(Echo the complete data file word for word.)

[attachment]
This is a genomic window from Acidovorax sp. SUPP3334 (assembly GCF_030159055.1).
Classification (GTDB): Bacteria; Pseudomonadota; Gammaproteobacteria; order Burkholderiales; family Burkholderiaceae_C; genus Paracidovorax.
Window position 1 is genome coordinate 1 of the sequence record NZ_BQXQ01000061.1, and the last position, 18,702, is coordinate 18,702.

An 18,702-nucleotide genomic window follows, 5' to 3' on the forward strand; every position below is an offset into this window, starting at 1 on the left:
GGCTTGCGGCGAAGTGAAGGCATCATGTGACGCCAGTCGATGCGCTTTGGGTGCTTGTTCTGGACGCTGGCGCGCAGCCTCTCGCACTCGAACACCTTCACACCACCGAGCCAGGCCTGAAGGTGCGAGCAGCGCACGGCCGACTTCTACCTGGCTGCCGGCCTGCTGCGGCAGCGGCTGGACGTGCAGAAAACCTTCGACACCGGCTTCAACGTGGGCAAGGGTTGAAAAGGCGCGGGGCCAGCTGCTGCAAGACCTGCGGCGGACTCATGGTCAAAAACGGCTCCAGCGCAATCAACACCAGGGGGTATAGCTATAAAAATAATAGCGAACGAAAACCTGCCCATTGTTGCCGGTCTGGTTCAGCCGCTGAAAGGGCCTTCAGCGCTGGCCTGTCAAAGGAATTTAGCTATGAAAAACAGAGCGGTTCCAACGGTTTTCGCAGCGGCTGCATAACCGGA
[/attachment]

This is a genomic window from Acidovorax sp. SUPP3334 (assembly GCF_030159055.1).
Classification (GTDB): Bacteria; Pseudomonadota; Gammaproteobacteria; order Burkholderiales; family Burkholderiaceae_C; genus Paracidovorax.
Window position 1 is genome coordinate 1 of the sequence record NZ_BQXQ01000061.1, and the last position, 18,702, is coordinate 18,702.

An 18,702-nucleotide genomic window follows, 5' to 3' on the forward strand; every position below is an offset into this window, starting at 1 on the left:
GGCTTGCGGCGAAGTGAAGGCATCATGTGACGCCAGTCGATGCGCTTTGGGTGCTTGTTCTGGACGCTGGCGCGCAGCCTCTCGCACTCGAACACCTTCACACCACCGAGCCAGGCCTGAAGGTGCGAGCAGCGCACGGCCGACTTCTACCTGGCTGCCGGCCTGCTGCGGCAGCGGCTGGACGTGCAGAAAACCTTCGACACCGGCTTCAACGTGGGCAAGGGTTGAAAAGGCGCGGGGCCAGCTGCTGCAAGACCTGCGGCGGACTCATGGTCAAAAACGGCTCCAGCGCAATCAACACCAGGGGGTATAGCTATAAAAATAATAGCGAACGAAAACCTGCCCATTGTTGCCGGTCTGGTTCAGCCGCTGAAAGGGCCTTCAGCGCTGGCCTGTCAAAGGAATTTAGCTATGAAAAACAGAGCGGTTCCAACGGTTTTCGCAGCGGCTGCATAACCGGA